Portrait of Sylvia von Harden, 1926
'I must paint you! I simply must! … You are representative of an entire epoch!'
She walked in one direction and he in the other. Dix stopped in his tracks. "I must paint you, I simply must! You represent an entire epoch." She was amused. "You want to paint my lacklustre eyes, my ornate ears, my long nose, my thin lips. You want to paint my short legs, my big feet - things that can only frighten people and delight no one?" To Dix, her depiction was perfect. The portrait would represent a generation concerned not with the outward beauty of a woman but her psychological condition.
Portrait of the Singer Elisabeth Stüntzner 1932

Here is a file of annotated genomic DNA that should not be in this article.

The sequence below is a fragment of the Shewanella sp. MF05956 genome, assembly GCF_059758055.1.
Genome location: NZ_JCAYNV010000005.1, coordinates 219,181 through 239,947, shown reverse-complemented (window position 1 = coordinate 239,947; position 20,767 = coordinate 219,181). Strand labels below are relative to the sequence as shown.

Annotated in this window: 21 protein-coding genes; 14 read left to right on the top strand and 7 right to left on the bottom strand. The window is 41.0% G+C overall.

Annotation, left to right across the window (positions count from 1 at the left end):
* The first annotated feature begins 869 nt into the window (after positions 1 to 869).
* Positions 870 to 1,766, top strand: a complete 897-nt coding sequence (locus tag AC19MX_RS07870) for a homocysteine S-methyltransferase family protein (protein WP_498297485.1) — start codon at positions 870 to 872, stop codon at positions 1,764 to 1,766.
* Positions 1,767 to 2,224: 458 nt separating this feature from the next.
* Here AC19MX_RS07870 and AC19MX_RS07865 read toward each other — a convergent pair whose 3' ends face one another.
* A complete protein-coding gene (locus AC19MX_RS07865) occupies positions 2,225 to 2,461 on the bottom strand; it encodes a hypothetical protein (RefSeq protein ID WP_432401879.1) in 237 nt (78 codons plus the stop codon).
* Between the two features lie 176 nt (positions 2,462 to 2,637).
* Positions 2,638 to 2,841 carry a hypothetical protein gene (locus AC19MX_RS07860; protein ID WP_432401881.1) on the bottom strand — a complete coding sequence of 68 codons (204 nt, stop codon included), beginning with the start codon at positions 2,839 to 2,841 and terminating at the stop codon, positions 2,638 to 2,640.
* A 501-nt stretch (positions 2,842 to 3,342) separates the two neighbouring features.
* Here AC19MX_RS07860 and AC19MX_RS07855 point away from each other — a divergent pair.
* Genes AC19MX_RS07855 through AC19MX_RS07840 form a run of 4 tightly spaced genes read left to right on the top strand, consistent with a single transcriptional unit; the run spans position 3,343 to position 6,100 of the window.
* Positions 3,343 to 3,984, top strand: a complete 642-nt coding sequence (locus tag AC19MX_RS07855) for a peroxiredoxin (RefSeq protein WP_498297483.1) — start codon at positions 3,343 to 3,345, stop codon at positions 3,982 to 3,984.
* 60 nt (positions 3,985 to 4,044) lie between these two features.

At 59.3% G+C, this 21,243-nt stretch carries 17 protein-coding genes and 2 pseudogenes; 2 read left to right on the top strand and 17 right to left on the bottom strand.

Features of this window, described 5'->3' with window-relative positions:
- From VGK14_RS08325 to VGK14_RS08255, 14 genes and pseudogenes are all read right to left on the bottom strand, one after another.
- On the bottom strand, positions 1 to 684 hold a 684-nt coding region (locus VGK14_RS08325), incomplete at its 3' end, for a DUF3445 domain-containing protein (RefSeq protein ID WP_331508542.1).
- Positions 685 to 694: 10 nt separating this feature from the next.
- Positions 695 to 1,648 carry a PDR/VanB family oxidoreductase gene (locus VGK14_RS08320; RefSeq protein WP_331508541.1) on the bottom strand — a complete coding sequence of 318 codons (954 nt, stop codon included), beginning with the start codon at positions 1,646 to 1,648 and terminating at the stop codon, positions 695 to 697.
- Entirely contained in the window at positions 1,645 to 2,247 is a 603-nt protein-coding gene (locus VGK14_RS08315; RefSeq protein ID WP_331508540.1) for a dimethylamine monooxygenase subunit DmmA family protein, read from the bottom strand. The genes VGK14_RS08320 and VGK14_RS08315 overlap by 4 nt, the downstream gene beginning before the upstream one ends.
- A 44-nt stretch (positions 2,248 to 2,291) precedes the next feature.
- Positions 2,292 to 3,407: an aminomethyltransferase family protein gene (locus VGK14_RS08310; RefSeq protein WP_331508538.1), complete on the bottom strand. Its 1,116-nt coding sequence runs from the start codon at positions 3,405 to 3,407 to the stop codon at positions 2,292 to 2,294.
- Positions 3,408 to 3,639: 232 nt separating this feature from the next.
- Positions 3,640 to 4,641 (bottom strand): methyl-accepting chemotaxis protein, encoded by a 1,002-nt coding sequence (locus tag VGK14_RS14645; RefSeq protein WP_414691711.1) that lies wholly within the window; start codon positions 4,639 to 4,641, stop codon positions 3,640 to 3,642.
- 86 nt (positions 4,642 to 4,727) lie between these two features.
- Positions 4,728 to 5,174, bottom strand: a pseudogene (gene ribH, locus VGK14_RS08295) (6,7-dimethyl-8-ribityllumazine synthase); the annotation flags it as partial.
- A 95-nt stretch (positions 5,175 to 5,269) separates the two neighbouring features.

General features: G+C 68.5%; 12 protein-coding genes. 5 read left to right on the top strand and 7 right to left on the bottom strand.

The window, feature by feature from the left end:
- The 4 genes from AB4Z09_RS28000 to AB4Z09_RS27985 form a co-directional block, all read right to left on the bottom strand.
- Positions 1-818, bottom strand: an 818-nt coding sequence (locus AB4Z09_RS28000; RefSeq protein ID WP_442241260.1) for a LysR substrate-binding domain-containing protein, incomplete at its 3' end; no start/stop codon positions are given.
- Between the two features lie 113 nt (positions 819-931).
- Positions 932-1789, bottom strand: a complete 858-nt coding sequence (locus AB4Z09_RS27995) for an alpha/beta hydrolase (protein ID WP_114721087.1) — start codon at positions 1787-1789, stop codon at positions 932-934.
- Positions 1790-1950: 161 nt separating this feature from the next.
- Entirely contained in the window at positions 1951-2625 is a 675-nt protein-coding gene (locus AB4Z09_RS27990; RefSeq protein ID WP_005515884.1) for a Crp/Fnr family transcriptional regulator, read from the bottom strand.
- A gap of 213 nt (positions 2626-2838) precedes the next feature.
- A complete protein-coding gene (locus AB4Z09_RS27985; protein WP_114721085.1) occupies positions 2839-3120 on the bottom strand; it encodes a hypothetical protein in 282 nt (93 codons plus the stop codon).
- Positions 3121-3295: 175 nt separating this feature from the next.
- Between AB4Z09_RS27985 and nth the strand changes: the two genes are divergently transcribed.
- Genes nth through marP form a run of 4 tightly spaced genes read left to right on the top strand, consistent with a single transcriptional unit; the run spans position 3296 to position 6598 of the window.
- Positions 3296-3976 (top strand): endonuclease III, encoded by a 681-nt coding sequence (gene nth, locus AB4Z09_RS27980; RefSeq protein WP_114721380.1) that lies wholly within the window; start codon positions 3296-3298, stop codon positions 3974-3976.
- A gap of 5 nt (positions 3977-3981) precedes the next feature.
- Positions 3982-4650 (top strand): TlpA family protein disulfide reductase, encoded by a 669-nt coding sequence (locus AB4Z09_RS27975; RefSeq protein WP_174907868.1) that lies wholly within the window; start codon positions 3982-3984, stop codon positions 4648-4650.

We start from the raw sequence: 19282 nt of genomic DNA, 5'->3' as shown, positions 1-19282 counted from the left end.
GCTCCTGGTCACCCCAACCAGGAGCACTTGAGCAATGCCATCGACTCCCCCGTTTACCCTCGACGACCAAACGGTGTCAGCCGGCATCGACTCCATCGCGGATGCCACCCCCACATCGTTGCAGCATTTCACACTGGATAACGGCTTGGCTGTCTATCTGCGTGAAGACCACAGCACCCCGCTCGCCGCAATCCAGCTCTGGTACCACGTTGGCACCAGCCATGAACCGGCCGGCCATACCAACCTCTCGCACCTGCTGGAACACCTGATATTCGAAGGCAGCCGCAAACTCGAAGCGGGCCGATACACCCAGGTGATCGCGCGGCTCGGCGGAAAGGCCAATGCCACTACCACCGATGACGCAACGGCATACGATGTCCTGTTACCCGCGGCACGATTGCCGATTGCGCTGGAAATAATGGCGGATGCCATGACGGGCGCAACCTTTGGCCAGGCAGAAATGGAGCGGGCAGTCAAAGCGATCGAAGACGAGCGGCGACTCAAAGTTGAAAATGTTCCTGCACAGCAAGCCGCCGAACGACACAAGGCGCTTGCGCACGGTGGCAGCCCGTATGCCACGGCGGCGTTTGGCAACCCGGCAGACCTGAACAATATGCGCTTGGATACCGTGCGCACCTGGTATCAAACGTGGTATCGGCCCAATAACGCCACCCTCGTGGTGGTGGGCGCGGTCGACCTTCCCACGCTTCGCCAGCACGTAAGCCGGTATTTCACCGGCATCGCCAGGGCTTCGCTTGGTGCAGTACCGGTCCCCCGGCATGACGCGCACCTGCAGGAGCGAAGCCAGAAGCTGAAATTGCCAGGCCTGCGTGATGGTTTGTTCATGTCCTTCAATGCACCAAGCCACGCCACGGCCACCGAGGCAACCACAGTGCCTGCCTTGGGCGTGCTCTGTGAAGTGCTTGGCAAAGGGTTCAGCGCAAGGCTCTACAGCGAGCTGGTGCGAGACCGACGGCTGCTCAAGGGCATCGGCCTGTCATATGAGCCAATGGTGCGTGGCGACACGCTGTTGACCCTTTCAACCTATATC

Portrait of Dr. Heinrich Stadelmann, 1922
Dr. Heinrich Stadelmann was a clinical psychologist and a specialist in nervous systems. His sessions often included hypnotic therapy. In this portrait he appears both mad and under the spell of his own hypnotic trance. His eyes bulge and glitter. His fists are clenched and his posture is tense. What demons lurk beneath that morbid exterior? It's as though Dix turned tables on the doctor released them with his own psychological examination.
Wilhelm Heinrich Otto Dix (German: [ˈvɪlhɛlm ˈhaɪnʁiç ˈɔto ˈdɪks]; 2 December 1891 – 25 July 1969) was a German painter and printmaker, noted for his ruthless and harshly realistic depictions of Weimar society and the brutality of war. Along with George Grosz, he is widely considered one of the most important artists of the Neue Sachlichkeit.